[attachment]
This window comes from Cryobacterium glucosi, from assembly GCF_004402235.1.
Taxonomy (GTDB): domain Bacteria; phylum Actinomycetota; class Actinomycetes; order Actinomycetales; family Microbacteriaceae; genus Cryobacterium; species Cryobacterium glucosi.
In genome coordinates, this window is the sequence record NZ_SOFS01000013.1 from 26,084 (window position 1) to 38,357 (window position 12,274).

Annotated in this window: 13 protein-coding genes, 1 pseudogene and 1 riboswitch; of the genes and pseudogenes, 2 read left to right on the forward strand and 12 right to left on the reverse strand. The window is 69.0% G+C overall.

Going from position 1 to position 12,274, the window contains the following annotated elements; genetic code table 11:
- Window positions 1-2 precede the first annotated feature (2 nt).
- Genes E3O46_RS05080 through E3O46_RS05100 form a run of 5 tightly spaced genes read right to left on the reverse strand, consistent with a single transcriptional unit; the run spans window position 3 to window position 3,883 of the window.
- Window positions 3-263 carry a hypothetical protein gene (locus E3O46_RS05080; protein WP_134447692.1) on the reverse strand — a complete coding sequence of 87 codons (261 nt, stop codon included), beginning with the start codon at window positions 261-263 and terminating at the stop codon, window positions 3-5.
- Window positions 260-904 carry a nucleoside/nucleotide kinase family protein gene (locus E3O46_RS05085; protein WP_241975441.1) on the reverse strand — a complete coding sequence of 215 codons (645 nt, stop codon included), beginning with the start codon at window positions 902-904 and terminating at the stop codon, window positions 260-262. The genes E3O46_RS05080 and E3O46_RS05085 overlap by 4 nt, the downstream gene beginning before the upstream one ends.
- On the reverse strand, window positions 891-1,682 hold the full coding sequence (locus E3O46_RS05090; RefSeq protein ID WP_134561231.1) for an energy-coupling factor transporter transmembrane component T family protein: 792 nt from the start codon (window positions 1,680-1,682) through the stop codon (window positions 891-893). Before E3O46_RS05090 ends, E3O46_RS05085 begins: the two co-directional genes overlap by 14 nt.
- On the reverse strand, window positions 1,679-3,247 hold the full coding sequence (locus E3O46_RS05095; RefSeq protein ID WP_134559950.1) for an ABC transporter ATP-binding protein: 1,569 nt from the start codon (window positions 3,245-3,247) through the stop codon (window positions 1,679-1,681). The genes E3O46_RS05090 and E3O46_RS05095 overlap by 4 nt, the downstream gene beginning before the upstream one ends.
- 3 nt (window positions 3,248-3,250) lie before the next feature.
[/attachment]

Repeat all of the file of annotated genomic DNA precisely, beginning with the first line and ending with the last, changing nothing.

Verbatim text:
This window comes from Cryobacterium glucosi, from assembly GCF_004402235.1.
Taxonomy (GTDB): domain Bacteria; phylum Actinomycetota; class Actinomycetes; order Actinomycetales; family Microbacteriaceae; genus Cryobacterium; species Cryobacterium glucosi.
In genome coordinates, this window is the sequence record NZ_SOFS01000013.1 from 26,084 (window position 1) to 38,357 (window position 12,274).

Annotated in this window: 13 protein-coding genes, 1 pseudogene and 1 riboswitch; of the genes and pseudogenes, 2 read left to right on the forward strand and 12 right to left on the reverse strand. The window is 69.0% G+C overall.

Going from position 1 to position 12,274, the window contains the following annotated elements; genetic code table 11:
- Window positions 1-2 precede the first annotated feature (2 nt).
- Genes E3O46_RS05080 through E3O46_RS05100 form a run of 5 tightly spaced genes read right to left on the reverse strand, consistent with a single transcriptional unit; the run spans window position 3 to window position 3,883 of the window.
- Window positions 3-263 carry a hypothetical protein gene (locus E3O46_RS05080; protein WP_134447692.1) on the reverse strand — a complete coding sequence of 87 codons (261 nt, stop codon included), beginning with the start codon at window positions 261-263 and terminating at the stop codon, window positions 3-5.
- Window positions 260-904 carry a nucleoside/nucleotide kinase family protein gene (locus E3O46_RS05085; protein WP_241975441.1) on the reverse strand — a complete coding sequence of 215 codons (645 nt, stop codon included), beginning with the start codon at window positions 902-904 and terminating at the stop codon, window positions 260-262. The genes E3O46_RS05080 and E3O46_RS05085 overlap by 4 nt, the downstream gene beginning before the upstream one ends.
- On the reverse strand, window positions 891-1,682 hold the full coding sequence (locus E3O46_RS05090; RefSeq protein ID WP_134561231.1) for an energy-coupling factor transporter transmembrane component T family protein: 792 nt from the start codon (window positions 1,680-1,682) through the stop codon (window positions 891-893). Before E3O46_RS05090 ends, E3O46_RS05085 begins: the two co-directional genes overlap by 14 nt.
- On the reverse strand, window positions 1,679-3,247 hold the full coding sequence (locus E3O46_RS05095; RefSeq protein ID WP_134559950.1) for an ABC transporter ATP-binding protein: 1,569 nt from the start codon (window positions 3,245-3,247) through the stop codon (window positions 1,679-1,681). The genes E3O46_RS05090 and E3O46_RS05095 overlap by 4 nt, the downstream gene beginning before the upstream one ends.
- 3 nt (window positions 3,248-3,250) lie before the next feature.